The Casa de Colón finally celebrates on Saturday January 9 the theatrical reenactment in verse of Francis Drake’s attack and attempt to conquer Las Palmas de Gran Canaria in 1595, when the 425th anniversary of this event is celebrated. This event, suspended in November by Health and in December due to rain, will take place on this occasion in the Gabriel Rodó Hall of the headquarters of the Gran Canaria Philharmonic Orchestra, located on the Paseo Príncipe de Asturias in the capital of Gran Canaria.
The activity is scheduled for two functions, at 6:00 p.m. and 8:00 p.m., with a capacity of 90 people per session. Tickets for both passes are sold out. The initiative ‘The battle of Las Palmas. Carta al rey ‘is organized by the Casa de Colón, with the participation of the groups El Ómnibus: Teatro del Pueblo, the Association for the Disclosure of the History of the Canary Islands (ADHICA) of Santa Brígida and the Cultural Association of Historical Fencing of Las Palmas, and the collaboration of the National Reference Center of Las Palmas and Diameter Radio.
This amateur stage performance, which includes the interpretation of various musical pieces and dances of the time, is directed by the historian Fernando Becerra, also author of this piece made from texts by Viera y Clavijo, Néstor Álamo and Manuel Lobo, Adrián Santana has joined the direction and dramaturgy.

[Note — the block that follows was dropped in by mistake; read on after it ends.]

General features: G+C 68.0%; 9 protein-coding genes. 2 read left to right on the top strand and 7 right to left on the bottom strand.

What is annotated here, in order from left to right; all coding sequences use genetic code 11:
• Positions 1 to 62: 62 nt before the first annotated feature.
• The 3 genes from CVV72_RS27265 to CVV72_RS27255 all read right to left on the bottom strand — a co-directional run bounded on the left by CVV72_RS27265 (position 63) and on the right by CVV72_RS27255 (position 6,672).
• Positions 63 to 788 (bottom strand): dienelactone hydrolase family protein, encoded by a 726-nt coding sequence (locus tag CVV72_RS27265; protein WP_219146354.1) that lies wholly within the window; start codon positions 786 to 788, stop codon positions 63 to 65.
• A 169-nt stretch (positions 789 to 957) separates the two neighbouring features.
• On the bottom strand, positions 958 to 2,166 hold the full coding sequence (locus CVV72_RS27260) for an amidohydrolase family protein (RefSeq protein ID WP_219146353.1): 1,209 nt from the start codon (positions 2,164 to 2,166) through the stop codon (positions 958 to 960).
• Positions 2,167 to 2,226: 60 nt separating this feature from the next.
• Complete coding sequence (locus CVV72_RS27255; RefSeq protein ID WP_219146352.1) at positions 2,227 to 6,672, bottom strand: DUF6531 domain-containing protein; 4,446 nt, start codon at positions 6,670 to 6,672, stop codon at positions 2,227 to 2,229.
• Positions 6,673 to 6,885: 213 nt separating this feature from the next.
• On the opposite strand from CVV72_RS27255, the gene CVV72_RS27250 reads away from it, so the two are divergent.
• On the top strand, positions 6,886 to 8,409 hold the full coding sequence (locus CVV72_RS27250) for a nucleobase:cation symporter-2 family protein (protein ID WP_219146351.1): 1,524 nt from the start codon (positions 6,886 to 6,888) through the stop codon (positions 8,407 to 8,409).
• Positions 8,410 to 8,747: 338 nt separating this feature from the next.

Around thirty people of different ages will allow attendees to take a trip back in time for about an hour to relive one of the events that have marked the history of the capital of Gran Canaria, and for this they will also wear 16th century costumes.
The original work recounts the experiences of the city’s inhabitants on the fateful October 6, 1595, when the large British fleet, made up of 27 ships and some three thousand men under the command of Francis Drake, decided to attack it. Thanks to a heroic defense of the citizenship, organized by the island’s military governor, Alonso de Alvarado, his civilian lieutenant Antonio de Pamochamoso, and the militias made up of soldiers and the common people, the capital could be saved.
This feat, which even Lope de Vega collected in his ‘Dragontea’, was achieved with only 1,500 men, most of them civilians and without military training, who stood up to the large deployment of the English, who ended up withdrawing due to the offensive.
The famous pirate made his name as a military man by looting Spanish ports in the Caribbean when England and the Spanish Empire weren’t even officially at war. The battle that was fought in Las Palmas was motivated by the lack of food and drinking water that its fleet suffered on its journey to America. Drake died a year after his failed attempt to take Gran Canaria.